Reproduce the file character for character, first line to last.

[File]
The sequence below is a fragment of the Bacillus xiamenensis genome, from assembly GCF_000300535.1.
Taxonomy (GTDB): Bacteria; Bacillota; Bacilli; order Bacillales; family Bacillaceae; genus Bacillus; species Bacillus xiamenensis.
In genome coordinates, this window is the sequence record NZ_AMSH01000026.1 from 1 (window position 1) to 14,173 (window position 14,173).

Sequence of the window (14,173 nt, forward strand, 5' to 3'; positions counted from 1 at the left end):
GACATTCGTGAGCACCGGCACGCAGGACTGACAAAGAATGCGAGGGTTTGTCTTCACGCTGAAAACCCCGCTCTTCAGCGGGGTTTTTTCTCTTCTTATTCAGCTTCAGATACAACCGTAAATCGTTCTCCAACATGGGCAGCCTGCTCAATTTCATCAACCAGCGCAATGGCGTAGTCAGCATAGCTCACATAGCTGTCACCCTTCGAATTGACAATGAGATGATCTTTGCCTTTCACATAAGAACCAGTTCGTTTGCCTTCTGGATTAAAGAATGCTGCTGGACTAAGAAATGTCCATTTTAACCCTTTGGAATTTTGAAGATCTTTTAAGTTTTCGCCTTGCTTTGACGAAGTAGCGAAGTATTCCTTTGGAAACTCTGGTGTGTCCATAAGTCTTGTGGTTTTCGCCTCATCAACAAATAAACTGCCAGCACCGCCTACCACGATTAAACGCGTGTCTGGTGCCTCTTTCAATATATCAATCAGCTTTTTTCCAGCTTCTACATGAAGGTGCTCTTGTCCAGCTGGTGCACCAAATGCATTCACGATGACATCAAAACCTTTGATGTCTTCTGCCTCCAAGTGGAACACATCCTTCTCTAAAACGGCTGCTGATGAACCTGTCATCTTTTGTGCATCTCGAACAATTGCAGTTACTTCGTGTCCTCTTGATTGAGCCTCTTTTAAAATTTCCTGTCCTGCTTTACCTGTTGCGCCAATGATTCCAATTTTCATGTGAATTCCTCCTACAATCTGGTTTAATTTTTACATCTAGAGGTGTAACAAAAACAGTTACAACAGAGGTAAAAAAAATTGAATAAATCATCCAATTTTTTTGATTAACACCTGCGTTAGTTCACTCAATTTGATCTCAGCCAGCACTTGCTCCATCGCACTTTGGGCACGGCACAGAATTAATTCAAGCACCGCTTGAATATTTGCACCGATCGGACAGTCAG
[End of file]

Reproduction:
The sequence below is a fragment of the Bacillus xiamenensis genome, from assembly GCF_000300535.1.
Taxonomy (GTDB): Bacteria; Bacillota; Bacilli; order Bacillales; family Bacillaceae; genus Bacillus; species Bacillus xiamenensis.
In genome coordinates, this window is the sequence record NZ_AMSH01000026.1 from 1 (window position 1) to 14,173 (window position 14,173).

Sequence of the window (14,173 nt, forward strand, 5' to 3'; positions counted from 1 at the left end):
GACATTCGTGAGCACCGGCACGCAGGACTGACAAAGAATGCGAGGGTTTGTCTTCACGCTGAAAACCCCGCTCTTCAGCGGGGTTTTTTCTCTTCTTATTCAGCTTCAGATACAACCGTAAATCGTTCTCCAACATGGGCAGCCTGCTCAATTTCATCAACCAGCGCAATGGCGTAGTCAGCATAGCTCACATAGCTGTCACCCTTCGAATTGACAATGAGATGATCTTTGCCTTTCACATAAGAACCAGTTCGTTTGCCTTCTGGATTAAAGAATGCTGCTGGACTAAGAAATGTCCATTTTAACCCTTTGGAATTTTGAAGATCTTTTAAGTTTTCGCCTTGCTTTGACGAAGTAGCGAAGTATTCCTTTGGAAACTCTGGTGTGTCCATAAGTCTTGTGGTTTTCGCCTCATCAACAAATAAACTGCCAGCACCGCCTACCACGATTAAACGCGTGTCTGGTGCCTCTTTCAATATATCAATCAGCTTTTTTCCAGCTTCTACATGAAGGTGCTCTTGTCCAGCTGGTGCACCAAATGCATTCACGATGACATCAAAACCTTTGATGTCTTCTGCCTCCAAGTGGAACACATCCTTCTCTAAAACGGCTGCTGATGAACCTGTCATCTTTTGTGCATCTCGAACAATTGCAGTTACTTCGTGTCCTCTTGATTGAGCCTCTTTTAAAATTTCCTGTCCTGCTTTACCTGTTGCGCCAATGATTCCAATTTTCATGTGAATTCCTCCTACAATCTGGTTTAATTTTTACATCTAGAGGTGTAACAAAAACAGTTACAACAGAGGTAAAAAAAATTGAATAAATCATCCAATTTTTTTGATTAACACCTGCGTTAGTTCACTCAATTTGATCTCAGCCAGCACTTGCTCCATCGCACTTTGGGCACGGCACAGAATTAATTCAAGCACCGCTTGAATATTTGCACCGATCGGACAGTCAG